The present invention is also directed to an apparatus for determining whether a check can be drawn against a particular account against which the check is presented. The apparatus includes a central processing center having a memory for storing information related to accounts of a plurality of banks that are communicatively coupled to the central processing center. The apparatus also includes a plurality of communication channels respectively connecting the plurality of banks with the central processing center. The apparatus further includes reading units in each of the plurality of banks, the reading units configured to read the check presented at one of the plurality of banks and to send information stored on the one check to the central processing center. The central processing center further includes a processor to determine, based on the stored information in the memory and the received information from the reading units, whether sufficient funds are present in the particular account to cover the one check. The processor is configured to send a pay authorization or a refusal to the one bank at which the one check was presented, depending on whether or not sufficient funds are present in the account to cover the check.
In an alternative embodiment, the central processing center sends an inquiry to a respective bank that has the particular account, and receives information from the respective bank as to whether or not sufficient funds are present in the account to cover the checks In this alternative embodiment, much less information is needed to be stored at the central processing center with respect to the other embodiment.
The above-mentioned objects and advantages of the invention will become more fully apparent from the following detailed description when read in conjunction with the accompanying drawings, with like reference numerals indicating corresponding parts throughout, and wherein:
FIG. 1 shows one example of a location of information on a check that is used by a processing center, according to the present invention;
FIG. 2 shows a block diagram of a secure check processing system according to the present invention; and
FIG. 3 shows a block diagram of a central processing center according to one embodiment of the present invention.
Preferred embodiments of the invention will be explained in detail below with reference to FIGS. 1-3. The present invention is directed to a system and a method for lessening the possibility of fraudulent banking transactions, by the use of a national, regional, or international processing center that is accessible by computer to all banking establishments in the system.
In the present invention, a processing center will be assigned a unique numeric code of a plurality of digits. The number of digits for the unique code will be determined based on the number of processing centers in the system, as well as the security code utilized for the information transfer between banks and the processing center. In a first embodiment, which will be described in detail hereinbelow, only one processing center exists in the system. However, other processing centers may co-exist, such that these processing centers have the capability to retrieve information from each other in a quick and easy manner, such as via the Internet using encrypted data, or via dedicated lines communicatively connecting these processing centers to each other.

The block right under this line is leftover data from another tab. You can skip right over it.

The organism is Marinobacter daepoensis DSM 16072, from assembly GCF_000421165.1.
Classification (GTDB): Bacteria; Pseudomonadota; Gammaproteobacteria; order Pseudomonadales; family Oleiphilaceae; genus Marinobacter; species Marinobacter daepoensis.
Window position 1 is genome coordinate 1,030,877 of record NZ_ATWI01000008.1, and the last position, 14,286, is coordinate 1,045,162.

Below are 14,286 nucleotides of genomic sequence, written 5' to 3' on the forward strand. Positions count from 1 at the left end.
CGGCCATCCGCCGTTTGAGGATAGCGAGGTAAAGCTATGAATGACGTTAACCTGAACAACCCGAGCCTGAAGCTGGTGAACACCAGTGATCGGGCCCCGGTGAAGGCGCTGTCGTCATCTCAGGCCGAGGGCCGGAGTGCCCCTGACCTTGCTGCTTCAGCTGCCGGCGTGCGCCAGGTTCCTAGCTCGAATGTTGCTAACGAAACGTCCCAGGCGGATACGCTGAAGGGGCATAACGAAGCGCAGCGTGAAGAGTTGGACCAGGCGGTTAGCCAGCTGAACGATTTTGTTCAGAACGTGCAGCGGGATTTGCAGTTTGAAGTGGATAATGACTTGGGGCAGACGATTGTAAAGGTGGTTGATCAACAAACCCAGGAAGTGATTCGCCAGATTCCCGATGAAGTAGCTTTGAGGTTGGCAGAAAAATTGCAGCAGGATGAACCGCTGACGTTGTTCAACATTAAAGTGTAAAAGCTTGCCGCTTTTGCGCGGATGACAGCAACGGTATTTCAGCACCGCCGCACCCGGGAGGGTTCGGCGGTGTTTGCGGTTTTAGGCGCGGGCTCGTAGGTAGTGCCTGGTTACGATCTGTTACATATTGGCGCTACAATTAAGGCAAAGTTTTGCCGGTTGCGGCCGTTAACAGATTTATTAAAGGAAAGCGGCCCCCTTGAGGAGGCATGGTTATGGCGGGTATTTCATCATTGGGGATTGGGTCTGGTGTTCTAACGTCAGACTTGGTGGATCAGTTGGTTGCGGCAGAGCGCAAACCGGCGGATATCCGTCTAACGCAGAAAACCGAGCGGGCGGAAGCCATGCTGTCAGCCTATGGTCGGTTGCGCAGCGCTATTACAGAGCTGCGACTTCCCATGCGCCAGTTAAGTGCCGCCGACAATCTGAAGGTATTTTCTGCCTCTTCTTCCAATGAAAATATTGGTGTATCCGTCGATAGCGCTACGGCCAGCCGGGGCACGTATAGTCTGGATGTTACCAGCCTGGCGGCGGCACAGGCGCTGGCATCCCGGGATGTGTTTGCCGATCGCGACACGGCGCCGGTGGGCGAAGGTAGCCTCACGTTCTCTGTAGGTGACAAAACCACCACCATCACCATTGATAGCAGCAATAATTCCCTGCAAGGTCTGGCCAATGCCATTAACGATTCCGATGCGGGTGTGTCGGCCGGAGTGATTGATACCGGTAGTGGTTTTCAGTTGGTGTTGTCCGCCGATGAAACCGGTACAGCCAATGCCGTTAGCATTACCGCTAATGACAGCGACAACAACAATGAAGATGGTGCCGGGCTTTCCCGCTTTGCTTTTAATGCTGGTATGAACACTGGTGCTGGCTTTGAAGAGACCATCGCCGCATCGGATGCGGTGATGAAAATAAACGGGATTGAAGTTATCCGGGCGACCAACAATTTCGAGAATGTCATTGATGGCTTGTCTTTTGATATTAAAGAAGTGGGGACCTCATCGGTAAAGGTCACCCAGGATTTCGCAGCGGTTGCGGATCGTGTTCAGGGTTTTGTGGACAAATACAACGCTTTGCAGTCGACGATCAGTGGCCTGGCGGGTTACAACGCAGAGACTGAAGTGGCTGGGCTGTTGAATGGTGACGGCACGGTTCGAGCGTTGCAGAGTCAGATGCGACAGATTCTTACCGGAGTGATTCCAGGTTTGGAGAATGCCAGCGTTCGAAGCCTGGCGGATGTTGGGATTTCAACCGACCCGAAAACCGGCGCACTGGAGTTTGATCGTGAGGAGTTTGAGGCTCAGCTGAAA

Each banking institution will have its own unique numeric code of a plurality of digits, with the number of digits of the unique code again depending on the total number of different banking institutions in the system, as well as the security code utilized. Also, each customer, or account, will have its own unique digital code of a plurality of digits, with the number of digits of the unique code depending upon the number of accounts in the banking institution that has the largest number of accounts, as well as the particular security code utilized.
For example, the processing center may be assigned a five-digit number, e.g., 75432. The banking institution may be assigned a six-digit number, e.g., 987654 for Nations'Bank, or 987653 for Summit Bank. The customer or account may be assigned an eight-digit number, e.g., 98765432. If a customer has more than one account, each account is preferably assigned a different eight-digit number. However, for banks that allow for money to be drawn against other of the customer's accounts or an overdraft line of credit when a particular account that is being drawn against does not have sufficient funds, all of those accounts may be assigned the same eight-digit number for purposes of check verification by the processing center.
In the system and method according to the invention, all of the above-mentioned information will be provided on a check. For example, a check may have the following digits placed thereon: 98765432 . . . 987654 . . . 75432. The digits may be placed in any suitable location on the check, such as the front-bottom portion of the check or certain areas on the back of the check. The digits may be encoded onto the check in any of a variety of forms, such as, for example, a numeric format, a bar code format a magnetic strip (such as those used with credit cards) with data encoded therein, or any other types of visible or invisible means for encoding or labeling this data on the check. The bar code or magnetic strip format will allow for rapid, automatic processing of checks. Of course, with an optical character recognition device (OCR), the processing of a check with digits for the coded information may be performed as rapidly as a check having bar codes or magnetic strips for the coded information.